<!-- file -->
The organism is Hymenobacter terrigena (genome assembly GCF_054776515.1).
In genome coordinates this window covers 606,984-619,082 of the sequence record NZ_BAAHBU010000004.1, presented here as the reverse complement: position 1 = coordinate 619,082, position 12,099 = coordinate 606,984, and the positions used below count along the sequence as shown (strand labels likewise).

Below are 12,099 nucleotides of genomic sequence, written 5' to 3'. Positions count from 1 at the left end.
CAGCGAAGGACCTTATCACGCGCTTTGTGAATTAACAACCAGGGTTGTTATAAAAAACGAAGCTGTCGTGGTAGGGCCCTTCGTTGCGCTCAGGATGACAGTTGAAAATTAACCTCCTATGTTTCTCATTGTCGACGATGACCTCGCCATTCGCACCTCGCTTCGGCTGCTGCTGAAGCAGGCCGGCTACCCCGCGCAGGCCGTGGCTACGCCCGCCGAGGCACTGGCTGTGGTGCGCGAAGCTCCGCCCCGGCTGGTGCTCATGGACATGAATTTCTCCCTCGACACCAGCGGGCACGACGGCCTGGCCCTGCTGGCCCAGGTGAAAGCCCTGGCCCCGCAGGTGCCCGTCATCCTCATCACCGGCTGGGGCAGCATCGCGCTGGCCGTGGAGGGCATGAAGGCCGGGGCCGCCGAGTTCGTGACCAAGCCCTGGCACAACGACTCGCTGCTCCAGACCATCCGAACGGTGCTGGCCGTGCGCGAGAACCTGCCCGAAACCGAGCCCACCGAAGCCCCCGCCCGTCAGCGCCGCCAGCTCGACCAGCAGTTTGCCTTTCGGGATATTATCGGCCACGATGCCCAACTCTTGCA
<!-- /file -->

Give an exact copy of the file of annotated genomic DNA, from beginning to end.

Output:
The organism is Hymenobacter terrigena (genome assembly GCF_054776515.1).
In genome coordinates this window covers 606,984-619,082 of the sequence record NZ_BAAHBU010000004.1, presented here as the reverse complement: position 1 = coordinate 619,082, position 12,099 = coordinate 606,984, and the positions used below count along the sequence as shown (strand labels likewise).

Below are 12,099 nucleotides of genomic sequence, written 5' to 3'. Positions count from 1 at the left end.
CAGCGAAGGACCTTATCACGCGCTTTGTGAATTAACAACCAGGGTTGTTATAAAAAACGAAGCTGTCGTGGTAGGGCCCTTCGTTGCGCTCAGGATGACAGTTGAAAATTAACCTCCTATGTTTCTCATTGTCGACGATGACCTCGCCATTCGCACCTCGCTTCGGCTGCTGCTGAAGCAGGCCGGCTACCCCGCGCAGGCCGTGGCTACGCCCGCCGAGGCACTGGCTGTGGTGCGCGAAGCTCCGCCCCGGCTGGTGCTCATGGACATGAATTTCTCCCTCGACACCAGCGGGCACGACGGCCTGGCCCTGCTGGCCCAGGTGAAAGCCCTGGCCCCGCAGGTGCCCGTCATCCTCATCACCGGCTGGGGCAGCATCGCGCTGGCCGTGGAGGGCATGAAGGCCGGGGCCGCCGAGTTCGTGACCAAGCCCTGGCACAACGACTCGCTGCTCCAGACCATCCGAACGGTGCTGGCCGTGCGCGAGAACCTGCCCGAAACCGAGCCCACCGAAGCCCCCGCCCGTCAGCGCCGCCAGCTCGACCAGCAGTTTGCCTTTCGGGATATTATCGGCCACGATGCCCAACTCTTGCA